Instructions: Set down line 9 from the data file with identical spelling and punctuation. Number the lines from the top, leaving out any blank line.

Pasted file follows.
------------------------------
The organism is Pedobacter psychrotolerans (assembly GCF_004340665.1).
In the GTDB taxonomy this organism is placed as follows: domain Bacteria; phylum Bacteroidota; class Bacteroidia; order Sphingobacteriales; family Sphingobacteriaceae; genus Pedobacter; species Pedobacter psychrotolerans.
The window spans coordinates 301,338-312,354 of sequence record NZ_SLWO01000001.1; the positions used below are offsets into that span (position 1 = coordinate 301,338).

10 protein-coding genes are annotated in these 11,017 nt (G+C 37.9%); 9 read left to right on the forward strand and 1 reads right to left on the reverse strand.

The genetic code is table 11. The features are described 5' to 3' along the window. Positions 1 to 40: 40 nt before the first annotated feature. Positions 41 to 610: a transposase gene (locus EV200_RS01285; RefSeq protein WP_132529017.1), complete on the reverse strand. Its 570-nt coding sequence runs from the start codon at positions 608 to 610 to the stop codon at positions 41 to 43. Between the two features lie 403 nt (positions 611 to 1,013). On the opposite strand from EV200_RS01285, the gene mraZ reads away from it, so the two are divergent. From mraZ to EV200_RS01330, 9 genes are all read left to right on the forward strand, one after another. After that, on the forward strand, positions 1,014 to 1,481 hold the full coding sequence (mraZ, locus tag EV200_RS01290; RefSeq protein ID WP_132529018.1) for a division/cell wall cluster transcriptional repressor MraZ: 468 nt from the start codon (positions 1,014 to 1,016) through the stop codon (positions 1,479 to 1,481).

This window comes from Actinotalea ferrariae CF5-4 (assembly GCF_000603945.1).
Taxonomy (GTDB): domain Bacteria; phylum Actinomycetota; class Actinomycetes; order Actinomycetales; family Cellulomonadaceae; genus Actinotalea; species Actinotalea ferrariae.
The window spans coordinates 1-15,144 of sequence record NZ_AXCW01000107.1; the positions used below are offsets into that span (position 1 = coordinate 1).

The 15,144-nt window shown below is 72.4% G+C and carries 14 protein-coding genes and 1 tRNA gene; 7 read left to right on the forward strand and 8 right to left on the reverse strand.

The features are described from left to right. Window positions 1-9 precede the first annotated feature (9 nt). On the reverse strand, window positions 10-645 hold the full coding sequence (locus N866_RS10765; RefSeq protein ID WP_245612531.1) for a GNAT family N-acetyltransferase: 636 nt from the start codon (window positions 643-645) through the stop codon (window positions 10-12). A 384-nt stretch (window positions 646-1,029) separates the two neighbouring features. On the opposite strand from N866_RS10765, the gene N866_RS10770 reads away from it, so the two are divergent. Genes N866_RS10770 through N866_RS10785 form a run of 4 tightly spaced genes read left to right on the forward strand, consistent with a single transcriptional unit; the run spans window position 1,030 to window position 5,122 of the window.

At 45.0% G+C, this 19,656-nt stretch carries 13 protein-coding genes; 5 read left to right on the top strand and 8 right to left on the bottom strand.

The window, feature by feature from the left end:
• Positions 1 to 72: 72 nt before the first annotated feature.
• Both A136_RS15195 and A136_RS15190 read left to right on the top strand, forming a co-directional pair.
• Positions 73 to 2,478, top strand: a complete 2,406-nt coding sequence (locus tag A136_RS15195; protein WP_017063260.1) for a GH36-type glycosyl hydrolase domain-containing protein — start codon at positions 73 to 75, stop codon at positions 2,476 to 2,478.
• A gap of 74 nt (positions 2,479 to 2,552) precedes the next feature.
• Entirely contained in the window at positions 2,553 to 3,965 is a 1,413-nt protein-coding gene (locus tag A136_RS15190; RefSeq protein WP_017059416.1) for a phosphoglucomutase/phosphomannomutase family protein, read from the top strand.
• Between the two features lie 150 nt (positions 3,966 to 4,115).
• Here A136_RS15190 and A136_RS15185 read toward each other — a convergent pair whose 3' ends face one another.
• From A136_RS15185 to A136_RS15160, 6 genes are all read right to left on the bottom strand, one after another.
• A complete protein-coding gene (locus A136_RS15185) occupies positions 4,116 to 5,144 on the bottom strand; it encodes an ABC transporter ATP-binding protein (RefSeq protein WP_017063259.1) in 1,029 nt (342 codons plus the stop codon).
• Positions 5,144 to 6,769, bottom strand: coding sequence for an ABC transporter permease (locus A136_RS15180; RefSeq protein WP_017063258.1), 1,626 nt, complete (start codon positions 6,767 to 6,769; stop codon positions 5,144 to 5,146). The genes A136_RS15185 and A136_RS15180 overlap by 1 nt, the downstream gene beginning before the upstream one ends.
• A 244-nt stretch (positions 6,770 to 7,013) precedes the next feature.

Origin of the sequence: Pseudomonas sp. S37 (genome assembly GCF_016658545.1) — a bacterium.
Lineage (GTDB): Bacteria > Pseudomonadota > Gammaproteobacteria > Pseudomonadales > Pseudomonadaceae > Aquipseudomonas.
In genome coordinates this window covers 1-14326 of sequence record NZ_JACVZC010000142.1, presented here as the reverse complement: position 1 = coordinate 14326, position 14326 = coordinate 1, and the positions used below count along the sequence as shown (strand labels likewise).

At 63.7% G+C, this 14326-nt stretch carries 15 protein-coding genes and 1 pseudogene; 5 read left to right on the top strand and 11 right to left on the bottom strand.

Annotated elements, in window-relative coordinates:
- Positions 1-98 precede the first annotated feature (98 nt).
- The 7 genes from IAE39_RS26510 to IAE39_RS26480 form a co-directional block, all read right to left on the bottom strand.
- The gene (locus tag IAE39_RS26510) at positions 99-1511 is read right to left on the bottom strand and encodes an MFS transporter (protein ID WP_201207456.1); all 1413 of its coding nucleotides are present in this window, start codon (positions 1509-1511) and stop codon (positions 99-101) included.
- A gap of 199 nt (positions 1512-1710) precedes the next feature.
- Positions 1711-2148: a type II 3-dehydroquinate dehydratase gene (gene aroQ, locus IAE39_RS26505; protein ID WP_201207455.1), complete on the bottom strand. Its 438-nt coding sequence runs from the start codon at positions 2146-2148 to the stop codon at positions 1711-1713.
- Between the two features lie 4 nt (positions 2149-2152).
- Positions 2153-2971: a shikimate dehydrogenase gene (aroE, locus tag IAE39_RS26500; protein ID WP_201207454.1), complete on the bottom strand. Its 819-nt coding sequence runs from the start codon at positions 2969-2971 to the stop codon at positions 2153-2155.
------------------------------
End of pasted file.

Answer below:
The 15,144-nt window shown below is 72.4% G+C and carries 14 protein-coding genes and 1 tRNA gene; 7 read left to right on the forward strand and 8 right to left on the reverse strand.